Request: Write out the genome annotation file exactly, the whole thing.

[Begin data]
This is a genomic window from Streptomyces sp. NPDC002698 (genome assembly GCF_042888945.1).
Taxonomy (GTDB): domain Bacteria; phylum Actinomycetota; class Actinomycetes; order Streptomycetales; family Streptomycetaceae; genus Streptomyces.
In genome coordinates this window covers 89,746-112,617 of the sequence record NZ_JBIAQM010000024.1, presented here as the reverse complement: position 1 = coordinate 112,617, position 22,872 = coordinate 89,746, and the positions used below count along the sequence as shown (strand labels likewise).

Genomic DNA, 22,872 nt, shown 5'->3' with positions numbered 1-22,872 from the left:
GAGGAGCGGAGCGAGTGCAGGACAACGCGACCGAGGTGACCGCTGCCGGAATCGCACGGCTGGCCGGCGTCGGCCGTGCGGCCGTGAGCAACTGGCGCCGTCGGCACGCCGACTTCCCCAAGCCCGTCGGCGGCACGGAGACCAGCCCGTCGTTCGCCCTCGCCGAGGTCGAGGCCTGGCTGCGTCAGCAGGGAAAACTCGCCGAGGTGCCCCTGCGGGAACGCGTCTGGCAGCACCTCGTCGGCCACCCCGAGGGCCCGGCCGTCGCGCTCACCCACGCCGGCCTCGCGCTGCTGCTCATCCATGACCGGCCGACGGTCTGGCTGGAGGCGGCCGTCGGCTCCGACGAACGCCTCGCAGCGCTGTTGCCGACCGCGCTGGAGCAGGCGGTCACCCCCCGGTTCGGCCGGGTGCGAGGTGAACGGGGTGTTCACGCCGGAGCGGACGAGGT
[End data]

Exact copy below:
This is a genomic window from Streptomyces sp. NPDC002698 (genome assembly GCF_042888945.1).
Taxonomy (GTDB): domain Bacteria; phylum Actinomycetota; class Actinomycetes; order Streptomycetales; family Streptomycetaceae; genus Streptomyces.
In genome coordinates this window covers 89,746-112,617 of the sequence record NZ_JBIAQM010000024.1, presented here as the reverse complement: position 1 = coordinate 112,617, position 22,872 = coordinate 89,746, and the positions used below count along the sequence as shown (strand labels likewise).

Genomic DNA, 22,872 nt, shown 5'->3' with positions numbered 1-22,872 from the left:
GAGGAGCGGAGCGAGTGCAGGACAACGCGACCGAGGTGACCGCTGCCGGAATCGCACGGCTGGCCGGCGTCGGCCGTGCGGCCGTGAGCAACTGGCGCCGTCGGCACGCCGACTTCCCCAAGCCCGTCGGCGGCACGGAGACCAGCCCGTCGTTCGCCCTCGCCGAGGTCGAGGCCTGGCTGCGTCAGCAGGGAAAACTCGCCGAGGTGCCCCTGCGGGAACGCGTCTGGCAGCACCTCGTCGGCCACCCCGAGGGCCCGGCCGTCGCGCTCACCCACGCCGGCCTCGCGCTGCTGCTCATCCATGACCGGCCGACGGTCTGGCTGGAGGCGGCCGTCGGCTCCGACGAACGCCTCGCAGCGCTGTTGCCGACCGCGCTGGAGCAGGCGGTCACCCCCCGGTTCGGCCGGGTGCGAGGTGAACGGGGTGTTCACGCCGGAGCGGACGAGGT